Iraqi militias find relics destroyed by IS in old town


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Iraqi militiamen, who drove IS fighters out of the ancient city of Hatra this week, found that ISIS had destroyed relics more than 2,000 years old.

“The carvings and carved images are destroyed, but the walls and towers of the Kingdom of Hatra remain standing,” said Marwa Rashid, spokesperson for the Iraqi Popular Mobilization Forces, a Shiite militia that is chasing ISIS from villages in the Middle East. north of Mosul in northern Iraq.

“There are a lot of holes and scratches on the walls of the kingdom from ISIS bullets,” she said.

PMF units took full control of the historic city, about 110 kilometers southwest of Mosul, after a three-week offensive. His reconquest was part of a regional military operation known as the Muhammad Prophet of God.

Known historically as the ancient city where East meets West, Hatra is a UNESCO World Heritage Site and considered one of Iraq’s archaeological gems and the capital of the first Arab Kingdom. The large fortified site was founded in the 2nd or 3rd century BC and was once a prosperous city under the influence of the Parthian Empire.

A view shows the ancient city of Hatra, south of Mosul, Iraq, April 27, 2017.

A view shows the ancient city of Hatra, south of Mosul, Iraq, April 27, 2017.

Its high and thick walls, reinforced by towers, enabled it to resist the invasions of the Romans in the years 116 and 198. Its temples offer a unique blend of Hellenistic and Roman architecture with oriental decorative elements.

The site remained intact for decades until April 2015, when IS invaded it. Citing Hatra’s “un-Islamic” nature, ISIS began destroying the relics at the site.

Broken sculptures

In a video released by ISIS after its occupation, IS fighters are seen smashing sculptures with sledgehammers and destroying images and artifacts on ancient walls with assault rifles.

UNESCO, the cultural heritage arm of the United Nations, has called the destruction a war crime and urged political and religious leaders in the region to take note.

“The destruction and looting of the remains of the capital of the first Arab kingdom is a huge loss for the Iraqi people and the world. Its release marks a positive turning point and paves the way for its protection and conservation ”, declared the Director of UNESCO. General Irina Bokova said Thursday.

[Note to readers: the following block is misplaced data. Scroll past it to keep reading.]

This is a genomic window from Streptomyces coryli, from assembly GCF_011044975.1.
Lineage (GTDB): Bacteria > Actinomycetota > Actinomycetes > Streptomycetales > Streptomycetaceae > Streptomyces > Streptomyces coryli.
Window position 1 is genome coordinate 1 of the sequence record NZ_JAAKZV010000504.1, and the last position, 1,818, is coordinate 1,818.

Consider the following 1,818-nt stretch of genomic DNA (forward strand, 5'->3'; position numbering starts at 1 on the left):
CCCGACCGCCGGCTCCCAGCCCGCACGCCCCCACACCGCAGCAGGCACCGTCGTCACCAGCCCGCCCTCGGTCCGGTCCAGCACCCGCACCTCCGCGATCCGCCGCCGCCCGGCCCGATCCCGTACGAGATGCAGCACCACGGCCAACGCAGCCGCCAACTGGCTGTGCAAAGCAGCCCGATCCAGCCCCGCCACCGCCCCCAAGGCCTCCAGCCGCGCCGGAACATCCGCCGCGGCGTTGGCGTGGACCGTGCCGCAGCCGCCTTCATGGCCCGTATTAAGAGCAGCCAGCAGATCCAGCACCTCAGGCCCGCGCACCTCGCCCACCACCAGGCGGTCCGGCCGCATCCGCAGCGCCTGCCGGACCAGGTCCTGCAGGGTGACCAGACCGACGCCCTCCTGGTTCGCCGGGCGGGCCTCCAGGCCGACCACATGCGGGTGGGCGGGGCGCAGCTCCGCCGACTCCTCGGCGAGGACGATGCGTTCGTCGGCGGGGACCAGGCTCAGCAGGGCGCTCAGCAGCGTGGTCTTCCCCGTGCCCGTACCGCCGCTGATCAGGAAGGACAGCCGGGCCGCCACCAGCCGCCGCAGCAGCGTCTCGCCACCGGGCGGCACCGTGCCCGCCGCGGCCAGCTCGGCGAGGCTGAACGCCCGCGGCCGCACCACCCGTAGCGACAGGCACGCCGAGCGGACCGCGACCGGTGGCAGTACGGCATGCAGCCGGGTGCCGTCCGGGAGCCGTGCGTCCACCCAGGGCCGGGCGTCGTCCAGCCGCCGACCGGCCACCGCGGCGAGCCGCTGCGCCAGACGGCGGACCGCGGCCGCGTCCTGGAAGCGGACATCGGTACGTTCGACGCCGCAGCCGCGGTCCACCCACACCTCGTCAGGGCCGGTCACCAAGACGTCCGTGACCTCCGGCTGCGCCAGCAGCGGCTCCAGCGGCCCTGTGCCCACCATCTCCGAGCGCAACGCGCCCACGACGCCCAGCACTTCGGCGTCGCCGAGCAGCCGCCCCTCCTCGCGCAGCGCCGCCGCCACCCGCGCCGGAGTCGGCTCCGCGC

PMF units said ISIS planted landmines around the site’s eastern gates to deter their advances. Teams of engineers will clear the site of any explosives before allowing Iraqi archaeologists to assess the damage.

“The kingdom of Hatra will rise high, God willing,” Rashid said.

Mourners carry the coffins of fighters of <a class=Iraqi paramilitary troops who were killed in a battle against Islamic State in the ancient city of Hatra, south of Mosul, during the funeral in Najaf, Iraq on April 27, 2017 .” data-src=”https://gdb.voanews.com/79192C2F-B535-4D26-A263-AF87D5F4E248_w250_r0_s.jpg”/>

Mourners carry the coffins of fighters of Iraqi paramilitary troops who were killed in a battle against Islamic State in the ancient city of Hatra, south of Mosul, during the funeral in Najaf, Iraq on April 27, 2017 .

Since mid-2014, ISIS has destroyed dozens of historic sites in Iraq and Syria, including mosques, churches and Shia religious halls known as hussainiyas. The group claims that shrines and statues are “false idols” that must be destroyed.

Sermed Alwan, president of the Iraqi Mesopotamian Heritage Association, said the extent of damage to ancient sites nationwide has not yet been determined. But the initial damage tally in Hatra is heartbreaking, he said.

“The loss of the relics of Hatra is enormous for Iraq and for the international community,” he said.

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